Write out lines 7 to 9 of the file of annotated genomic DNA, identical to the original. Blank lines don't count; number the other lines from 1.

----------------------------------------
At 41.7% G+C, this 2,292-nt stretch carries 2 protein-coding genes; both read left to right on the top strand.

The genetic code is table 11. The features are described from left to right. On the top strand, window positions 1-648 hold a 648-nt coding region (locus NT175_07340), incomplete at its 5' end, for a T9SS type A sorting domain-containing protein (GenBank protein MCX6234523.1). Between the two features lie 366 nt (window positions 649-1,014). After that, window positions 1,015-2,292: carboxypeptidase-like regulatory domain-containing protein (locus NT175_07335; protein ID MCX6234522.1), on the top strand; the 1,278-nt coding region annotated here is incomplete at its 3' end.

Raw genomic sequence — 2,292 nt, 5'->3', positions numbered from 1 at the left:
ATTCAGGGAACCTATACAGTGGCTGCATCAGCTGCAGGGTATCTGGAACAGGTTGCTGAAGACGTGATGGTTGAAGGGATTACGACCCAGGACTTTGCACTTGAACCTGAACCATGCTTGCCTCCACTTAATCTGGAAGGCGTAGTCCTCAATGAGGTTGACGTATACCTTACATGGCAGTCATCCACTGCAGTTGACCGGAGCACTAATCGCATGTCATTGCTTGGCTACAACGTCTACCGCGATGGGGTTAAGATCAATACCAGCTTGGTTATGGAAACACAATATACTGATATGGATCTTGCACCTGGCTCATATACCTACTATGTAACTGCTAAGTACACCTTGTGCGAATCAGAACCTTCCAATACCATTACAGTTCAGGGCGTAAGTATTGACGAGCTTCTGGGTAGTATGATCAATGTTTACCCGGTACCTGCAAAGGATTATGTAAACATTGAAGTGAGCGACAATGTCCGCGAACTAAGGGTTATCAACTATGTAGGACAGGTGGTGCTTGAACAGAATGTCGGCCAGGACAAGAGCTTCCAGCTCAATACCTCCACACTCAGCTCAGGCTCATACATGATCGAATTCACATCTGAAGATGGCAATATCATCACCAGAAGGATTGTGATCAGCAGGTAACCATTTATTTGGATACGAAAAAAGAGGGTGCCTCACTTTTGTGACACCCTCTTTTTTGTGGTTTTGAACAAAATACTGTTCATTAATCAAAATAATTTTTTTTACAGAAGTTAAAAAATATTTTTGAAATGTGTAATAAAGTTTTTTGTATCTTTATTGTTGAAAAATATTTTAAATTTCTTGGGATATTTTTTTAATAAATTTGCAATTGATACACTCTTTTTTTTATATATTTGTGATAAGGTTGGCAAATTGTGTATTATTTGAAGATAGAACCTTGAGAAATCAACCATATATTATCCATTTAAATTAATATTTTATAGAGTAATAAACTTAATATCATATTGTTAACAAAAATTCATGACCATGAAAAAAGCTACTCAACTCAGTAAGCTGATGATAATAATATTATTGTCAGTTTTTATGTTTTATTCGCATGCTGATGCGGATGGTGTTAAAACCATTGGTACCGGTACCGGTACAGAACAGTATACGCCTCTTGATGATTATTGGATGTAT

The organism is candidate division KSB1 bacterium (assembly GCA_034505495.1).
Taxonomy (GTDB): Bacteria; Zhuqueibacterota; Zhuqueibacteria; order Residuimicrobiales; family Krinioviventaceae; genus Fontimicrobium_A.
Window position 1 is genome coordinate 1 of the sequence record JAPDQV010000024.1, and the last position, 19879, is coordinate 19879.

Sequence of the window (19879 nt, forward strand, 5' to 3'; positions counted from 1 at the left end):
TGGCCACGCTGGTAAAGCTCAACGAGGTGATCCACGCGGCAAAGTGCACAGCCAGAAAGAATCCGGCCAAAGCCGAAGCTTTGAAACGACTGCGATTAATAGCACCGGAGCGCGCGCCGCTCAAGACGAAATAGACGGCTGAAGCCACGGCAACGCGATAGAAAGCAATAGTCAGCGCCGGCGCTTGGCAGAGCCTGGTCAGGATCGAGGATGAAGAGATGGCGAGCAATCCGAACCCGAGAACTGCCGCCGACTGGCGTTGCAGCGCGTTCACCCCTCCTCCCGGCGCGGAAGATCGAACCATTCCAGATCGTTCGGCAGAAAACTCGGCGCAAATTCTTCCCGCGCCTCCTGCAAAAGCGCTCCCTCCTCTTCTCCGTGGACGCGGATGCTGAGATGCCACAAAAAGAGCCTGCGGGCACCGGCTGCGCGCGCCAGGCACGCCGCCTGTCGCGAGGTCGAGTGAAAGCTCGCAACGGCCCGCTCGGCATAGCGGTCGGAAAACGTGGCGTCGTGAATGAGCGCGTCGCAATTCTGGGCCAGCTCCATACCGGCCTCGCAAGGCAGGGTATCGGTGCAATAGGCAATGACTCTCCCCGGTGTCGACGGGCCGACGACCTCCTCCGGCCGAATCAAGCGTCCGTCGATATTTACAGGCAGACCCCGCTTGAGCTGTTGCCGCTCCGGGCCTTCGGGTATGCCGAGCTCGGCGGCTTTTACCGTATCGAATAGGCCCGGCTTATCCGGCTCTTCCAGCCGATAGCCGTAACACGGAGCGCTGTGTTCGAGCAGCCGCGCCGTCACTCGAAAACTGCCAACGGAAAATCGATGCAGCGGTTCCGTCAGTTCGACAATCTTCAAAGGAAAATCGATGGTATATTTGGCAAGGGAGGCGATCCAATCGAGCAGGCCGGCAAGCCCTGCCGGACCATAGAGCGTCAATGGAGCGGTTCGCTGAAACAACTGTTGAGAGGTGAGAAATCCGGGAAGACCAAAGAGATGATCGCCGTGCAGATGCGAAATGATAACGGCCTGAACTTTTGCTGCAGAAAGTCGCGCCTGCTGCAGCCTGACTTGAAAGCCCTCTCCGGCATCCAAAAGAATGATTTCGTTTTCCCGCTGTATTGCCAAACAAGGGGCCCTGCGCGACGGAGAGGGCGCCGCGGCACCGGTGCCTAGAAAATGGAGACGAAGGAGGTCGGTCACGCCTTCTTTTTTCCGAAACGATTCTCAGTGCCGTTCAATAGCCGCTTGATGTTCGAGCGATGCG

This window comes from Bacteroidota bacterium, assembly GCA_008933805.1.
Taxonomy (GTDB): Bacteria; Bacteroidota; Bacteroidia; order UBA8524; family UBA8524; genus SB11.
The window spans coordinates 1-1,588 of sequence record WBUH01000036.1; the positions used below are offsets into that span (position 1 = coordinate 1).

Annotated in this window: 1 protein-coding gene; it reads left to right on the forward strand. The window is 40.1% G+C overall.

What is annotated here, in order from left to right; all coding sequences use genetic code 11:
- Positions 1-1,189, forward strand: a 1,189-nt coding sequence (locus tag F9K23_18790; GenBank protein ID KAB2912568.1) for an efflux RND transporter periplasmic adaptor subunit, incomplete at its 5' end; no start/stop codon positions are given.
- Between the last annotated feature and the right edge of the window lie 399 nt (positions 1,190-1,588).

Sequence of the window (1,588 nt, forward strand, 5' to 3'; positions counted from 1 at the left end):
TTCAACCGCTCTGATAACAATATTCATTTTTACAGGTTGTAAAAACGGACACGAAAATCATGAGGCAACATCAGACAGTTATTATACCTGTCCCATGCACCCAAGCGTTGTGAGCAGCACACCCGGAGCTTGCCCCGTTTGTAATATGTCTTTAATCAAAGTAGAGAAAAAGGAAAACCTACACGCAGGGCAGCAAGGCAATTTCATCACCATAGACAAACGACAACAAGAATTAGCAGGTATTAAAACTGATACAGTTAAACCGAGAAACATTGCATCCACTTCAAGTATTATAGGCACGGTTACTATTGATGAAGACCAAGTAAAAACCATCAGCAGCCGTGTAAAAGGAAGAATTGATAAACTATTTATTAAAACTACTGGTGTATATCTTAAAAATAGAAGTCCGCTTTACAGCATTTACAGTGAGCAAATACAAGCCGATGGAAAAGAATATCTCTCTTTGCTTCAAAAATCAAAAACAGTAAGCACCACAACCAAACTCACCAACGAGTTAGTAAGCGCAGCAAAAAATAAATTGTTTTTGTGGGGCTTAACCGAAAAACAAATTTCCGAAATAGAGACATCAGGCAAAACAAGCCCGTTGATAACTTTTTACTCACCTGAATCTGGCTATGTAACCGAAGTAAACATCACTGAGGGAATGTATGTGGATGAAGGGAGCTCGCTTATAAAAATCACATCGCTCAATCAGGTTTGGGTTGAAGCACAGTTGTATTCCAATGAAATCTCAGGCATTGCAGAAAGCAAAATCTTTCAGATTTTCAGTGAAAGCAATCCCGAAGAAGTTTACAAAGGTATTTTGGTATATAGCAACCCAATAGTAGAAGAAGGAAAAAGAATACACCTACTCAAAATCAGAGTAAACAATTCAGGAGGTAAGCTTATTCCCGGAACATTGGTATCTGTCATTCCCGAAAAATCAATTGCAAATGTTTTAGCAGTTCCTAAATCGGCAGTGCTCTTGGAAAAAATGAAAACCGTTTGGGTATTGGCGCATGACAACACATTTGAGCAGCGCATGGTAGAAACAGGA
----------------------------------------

Window position 1 is genome coordinate 1 of the sequence record JAPDQV010000024.1, and the last position, 19879, is coordinate 19879.

Sequence of the window (19879 nt, forward strand, 5' to 3'; positions counted from 1 at the left end):
TGGCCACGCTGGTAAAGCTCAACGAGGTGATCCACGCGGCAAAGTGCACAGCCAGAAAGAATCCGGCCAAAGCCGAAGCTTTGAAACGACTGCGATTAATAGCACCGGAGCGCGCGCCGCTCAAGACGAAATAGACGGCTGAAGCCACGGCAACGCGATAGAAAGCAATAGTCAGCGCCGGCGCTTGGCAGAGCCTGGTCAGGATCGAGGATGAAGAGATGGCGAGCAATCCGAACCCGAGAACTGCCGCCGACTGGCGTTGCAGCGCGTTCACCCCTCCTCCCGGCGCGGAAGATCGAACCATTCCAGATCGTTCGGCAGAAAACTCGGCGCAAATTCTTCCCGCGCCTCCTGCAAAAGCGCTCCCTCCTCTTCTCCGTGGACGCGGATGCTGAGATGCCACAAAAAGAGCCTGCGGGCACCGGCTGCGCGCGCCAGGCACGCCGCCTGTCGCGAGGTCGAGTGAAAGCTCGCAACGGCCCGCTCGGCATAGCGGTCGGAAAACGTGGCGTCGTGAATGAGCGCGTCGCAATTCTGGGCCAGCTCCATACCGGCCTCGCAAGGCAGGGTATCGGTGCAATAGGCAATGACTCTCCCCGGTGTCGACGGGCCGACGACCTCCTCCGGCCGAATCAAGCGTCCGTCGATATTTACAGGCAGACCCCGCTTGAGCTGTTGCCGCTCCGGGCCTTCGGGTATGCCGAGCTCGGCGGCTTTTACCGTATCGAATAGGCCCGGCTTATCCGGCTCTTCCAGCCGATAGCCGTAACACGGAGCGCTGTGTTCGAGCAGCCGCGCCGTCACTCGAAAACTGCCAACGGAAAATCGATGCAGCGGTTCCGTCAGTTCGACAATCTTCAAAGGAAAATCGATGGTATATTTGGCAAGGGAGGCGATCCAATCGAGCAGGCCGGCAAGCCCTGCCGGACCATAGAGCGTCAATGGAGCGGTTCGCTGAAACAACTGTTGAGAGGTGAGAAATCCGGGAAGACCAAAGAGATGATCGCCGTGCAGATGCGAAATGATAACGGCCTGAACTTTTGCTGCAGAAAGTCGCGCCTGCTGCAGCCTGACTTGAAAGCCCTCTCCGGCATCCAAAAGAATGATTTCGTTTTCCCGCTGTATTGCCAAACAAGGGGCCCTGCGCGACGGAGAGGGCGCCGCGGCACCGGTGCCTAGAAAATGGAGACGAAGGAGGTCGGTCACGCCTTCTTTTTTCCGAAACGATTCTCAGTGCCGTTCAATAGCCGCTTGATGTTCGAGCGATGCG